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Carbon Sequestration Workflows

Carbon Sequestration Process (CSP)

© 2018 Lyno Sullivan

Carbon sequestration is important. This document proposes a Carbon Sequestration Process (CSP) that alters traditional carbon flow systems. This drawing depicts an alternative carbon routing solution.

CSP is a safe way to extract carbon from sewage. It can be done in such a way that pathogen free water is produced and may then be used again.

The CSP uses a carbon gasification system, a CGS, which converts agricultural waste, waste in general, garbage, plastic, oil, coal, and tar into methane (CH4). Most of these carbonaceous materials reduce into methane (CH4). The ash by-product makes great cement.

The CSP uses methanogen bacteria to remove carbon dioxide (CO2) from the atmosphere and convert it into methane. The methane can be used to produce gas fuel, liquid fuel, plastic, and with the addition of nitrogen, fertilizer can be produced. The plastic can be formed into shaped bricks usable for construction purposes. Use CGS ash cement, plastic bricks, and glue to build housing.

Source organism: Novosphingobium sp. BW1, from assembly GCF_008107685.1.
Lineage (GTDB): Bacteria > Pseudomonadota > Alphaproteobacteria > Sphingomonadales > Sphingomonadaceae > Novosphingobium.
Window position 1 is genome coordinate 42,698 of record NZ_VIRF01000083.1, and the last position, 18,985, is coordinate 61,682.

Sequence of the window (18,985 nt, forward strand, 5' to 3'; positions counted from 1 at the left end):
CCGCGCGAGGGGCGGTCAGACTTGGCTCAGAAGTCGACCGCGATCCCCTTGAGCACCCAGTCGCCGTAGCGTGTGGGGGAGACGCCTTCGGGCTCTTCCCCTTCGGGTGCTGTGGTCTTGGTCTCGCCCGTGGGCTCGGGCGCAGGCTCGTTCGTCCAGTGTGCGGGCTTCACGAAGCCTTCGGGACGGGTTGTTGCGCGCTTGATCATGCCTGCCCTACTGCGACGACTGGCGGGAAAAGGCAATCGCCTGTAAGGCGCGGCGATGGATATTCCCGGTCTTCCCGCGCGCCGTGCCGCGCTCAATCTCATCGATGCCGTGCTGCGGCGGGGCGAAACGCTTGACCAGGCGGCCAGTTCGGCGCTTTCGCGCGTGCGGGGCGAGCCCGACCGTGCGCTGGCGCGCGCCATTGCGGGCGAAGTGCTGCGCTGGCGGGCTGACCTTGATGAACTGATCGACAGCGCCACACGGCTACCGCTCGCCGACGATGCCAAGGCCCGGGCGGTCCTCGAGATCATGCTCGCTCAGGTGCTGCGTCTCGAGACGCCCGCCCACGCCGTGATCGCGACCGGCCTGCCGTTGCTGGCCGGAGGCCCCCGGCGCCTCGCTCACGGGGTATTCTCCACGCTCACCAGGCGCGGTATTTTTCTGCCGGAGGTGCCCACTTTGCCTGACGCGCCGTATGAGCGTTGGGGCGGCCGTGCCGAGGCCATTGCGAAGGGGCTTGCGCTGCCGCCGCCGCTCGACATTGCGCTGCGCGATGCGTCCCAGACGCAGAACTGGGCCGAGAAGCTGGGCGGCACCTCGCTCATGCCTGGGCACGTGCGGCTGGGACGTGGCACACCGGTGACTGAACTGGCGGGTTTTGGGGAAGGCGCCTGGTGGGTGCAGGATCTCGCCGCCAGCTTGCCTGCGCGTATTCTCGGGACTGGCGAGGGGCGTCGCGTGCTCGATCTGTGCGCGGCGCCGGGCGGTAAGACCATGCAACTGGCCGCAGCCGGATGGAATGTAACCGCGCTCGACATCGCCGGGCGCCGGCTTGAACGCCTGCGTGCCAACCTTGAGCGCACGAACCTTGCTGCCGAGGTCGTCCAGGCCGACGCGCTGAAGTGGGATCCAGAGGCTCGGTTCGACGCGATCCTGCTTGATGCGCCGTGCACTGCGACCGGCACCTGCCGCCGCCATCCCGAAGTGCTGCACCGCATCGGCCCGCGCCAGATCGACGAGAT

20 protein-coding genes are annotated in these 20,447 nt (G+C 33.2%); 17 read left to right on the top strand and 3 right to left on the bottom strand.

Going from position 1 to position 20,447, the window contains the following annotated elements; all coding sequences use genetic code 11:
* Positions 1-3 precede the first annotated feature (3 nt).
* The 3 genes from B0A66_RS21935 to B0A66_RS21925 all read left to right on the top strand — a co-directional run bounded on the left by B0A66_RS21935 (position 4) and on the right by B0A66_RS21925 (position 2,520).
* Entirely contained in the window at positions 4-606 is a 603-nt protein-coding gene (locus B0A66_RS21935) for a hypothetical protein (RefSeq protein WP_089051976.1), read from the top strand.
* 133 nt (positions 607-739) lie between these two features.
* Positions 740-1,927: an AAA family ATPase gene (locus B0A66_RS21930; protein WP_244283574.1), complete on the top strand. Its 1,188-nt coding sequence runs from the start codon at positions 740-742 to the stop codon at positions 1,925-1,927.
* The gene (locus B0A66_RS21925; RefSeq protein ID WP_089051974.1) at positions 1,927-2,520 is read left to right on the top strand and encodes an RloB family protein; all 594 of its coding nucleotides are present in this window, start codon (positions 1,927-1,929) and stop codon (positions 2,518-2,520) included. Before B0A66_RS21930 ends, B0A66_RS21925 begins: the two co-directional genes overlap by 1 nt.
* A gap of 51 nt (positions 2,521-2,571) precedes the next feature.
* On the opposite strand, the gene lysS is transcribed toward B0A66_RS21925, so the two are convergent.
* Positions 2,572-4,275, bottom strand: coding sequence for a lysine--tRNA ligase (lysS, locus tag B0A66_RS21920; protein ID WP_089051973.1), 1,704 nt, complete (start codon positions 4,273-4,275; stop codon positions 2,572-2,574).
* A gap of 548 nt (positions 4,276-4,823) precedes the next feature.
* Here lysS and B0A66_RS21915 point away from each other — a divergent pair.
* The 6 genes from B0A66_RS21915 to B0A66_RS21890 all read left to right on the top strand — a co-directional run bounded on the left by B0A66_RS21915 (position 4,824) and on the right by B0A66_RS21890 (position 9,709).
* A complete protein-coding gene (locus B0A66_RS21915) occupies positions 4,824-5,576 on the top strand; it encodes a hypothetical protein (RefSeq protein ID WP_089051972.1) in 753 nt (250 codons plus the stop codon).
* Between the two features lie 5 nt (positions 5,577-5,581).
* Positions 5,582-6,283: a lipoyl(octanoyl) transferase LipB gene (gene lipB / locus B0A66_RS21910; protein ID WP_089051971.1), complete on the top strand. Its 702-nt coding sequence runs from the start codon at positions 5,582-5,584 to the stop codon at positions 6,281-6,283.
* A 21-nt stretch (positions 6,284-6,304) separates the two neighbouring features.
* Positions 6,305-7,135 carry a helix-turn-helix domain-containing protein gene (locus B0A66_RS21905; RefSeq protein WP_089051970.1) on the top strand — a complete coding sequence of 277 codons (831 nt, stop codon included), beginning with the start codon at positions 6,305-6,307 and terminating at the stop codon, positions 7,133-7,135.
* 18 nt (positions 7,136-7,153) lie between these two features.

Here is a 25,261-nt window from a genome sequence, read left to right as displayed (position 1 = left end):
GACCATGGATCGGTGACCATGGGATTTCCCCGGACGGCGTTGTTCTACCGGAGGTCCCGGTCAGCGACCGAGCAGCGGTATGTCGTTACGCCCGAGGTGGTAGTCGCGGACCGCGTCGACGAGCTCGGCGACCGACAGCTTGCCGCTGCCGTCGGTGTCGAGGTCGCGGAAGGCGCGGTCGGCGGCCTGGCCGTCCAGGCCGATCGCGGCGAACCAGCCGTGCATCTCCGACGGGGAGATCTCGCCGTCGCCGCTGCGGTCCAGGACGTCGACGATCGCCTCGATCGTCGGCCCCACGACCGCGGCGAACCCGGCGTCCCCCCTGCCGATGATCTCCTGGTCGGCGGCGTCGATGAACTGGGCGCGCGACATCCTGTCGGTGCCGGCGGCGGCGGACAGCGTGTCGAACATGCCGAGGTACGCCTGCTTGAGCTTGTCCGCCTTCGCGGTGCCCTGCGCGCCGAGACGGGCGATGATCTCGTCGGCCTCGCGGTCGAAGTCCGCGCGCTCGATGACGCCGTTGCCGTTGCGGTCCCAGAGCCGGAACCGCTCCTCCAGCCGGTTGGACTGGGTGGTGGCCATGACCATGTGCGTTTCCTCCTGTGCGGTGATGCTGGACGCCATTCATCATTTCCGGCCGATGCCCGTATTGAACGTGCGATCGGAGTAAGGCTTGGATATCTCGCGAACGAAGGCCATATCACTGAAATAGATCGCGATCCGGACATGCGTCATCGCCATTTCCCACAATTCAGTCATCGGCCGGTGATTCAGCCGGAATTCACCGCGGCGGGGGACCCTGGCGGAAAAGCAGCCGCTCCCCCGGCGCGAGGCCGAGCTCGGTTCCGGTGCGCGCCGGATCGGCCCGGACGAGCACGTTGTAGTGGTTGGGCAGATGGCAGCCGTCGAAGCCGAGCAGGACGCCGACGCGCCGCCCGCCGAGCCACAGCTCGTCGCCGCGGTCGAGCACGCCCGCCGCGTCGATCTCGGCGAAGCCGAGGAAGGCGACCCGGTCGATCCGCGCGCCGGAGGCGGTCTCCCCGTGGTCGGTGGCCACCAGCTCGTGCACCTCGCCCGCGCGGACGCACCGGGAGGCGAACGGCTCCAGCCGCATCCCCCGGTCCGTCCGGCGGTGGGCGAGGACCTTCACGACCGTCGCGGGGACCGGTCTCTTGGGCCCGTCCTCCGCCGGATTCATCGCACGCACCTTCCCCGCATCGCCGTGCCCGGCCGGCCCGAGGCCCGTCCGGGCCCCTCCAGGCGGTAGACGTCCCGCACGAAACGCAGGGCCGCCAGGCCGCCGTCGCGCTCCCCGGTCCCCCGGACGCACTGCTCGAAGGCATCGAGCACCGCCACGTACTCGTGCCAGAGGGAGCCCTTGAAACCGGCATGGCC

What can be done with an island of floating garbage? We might construct a trawler that hoists the garbage into a carbon gasification system (CGS) ship which produces methane used in the propulsion and electrical generation engines.

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@elonmusk I would like to sell you #carbonsequestration for $1 per pound. Are you willing to buy any. Please retweet because needs the traffic. #elonmusk

This post @elonmusk is intended to draw Elon Musk’s attention to this website as a roadmap to #carbonsequestration through utilization of a #carbongasificationsolution #CGS allowing to sell carbon sequestration for $1 per pound.

For 28 years, NASA’s Hubble Space Telescope has been delivering breathtaking views of the universe. Although the telescope has made more than 1.5 million observations of over 40,000 space objects, it is still uncovering stunning celestial gems. The latest offering is this image of the Lagoon Nebula to celebrate the telescope’s anniversary. Hubble shows this vast stellar nursery in stunning unprecedented detail. At the center of the photo, a monster young star 200,000 times brighter than our Sun is blasting powerful ultraviolet radiation and hurricane-like stellar winds, carving out a fantasy landscape of ridges, cavities, and mountains of gas and dust. This region epitomizes a typical, raucous stellar nursery full of birth and destruction.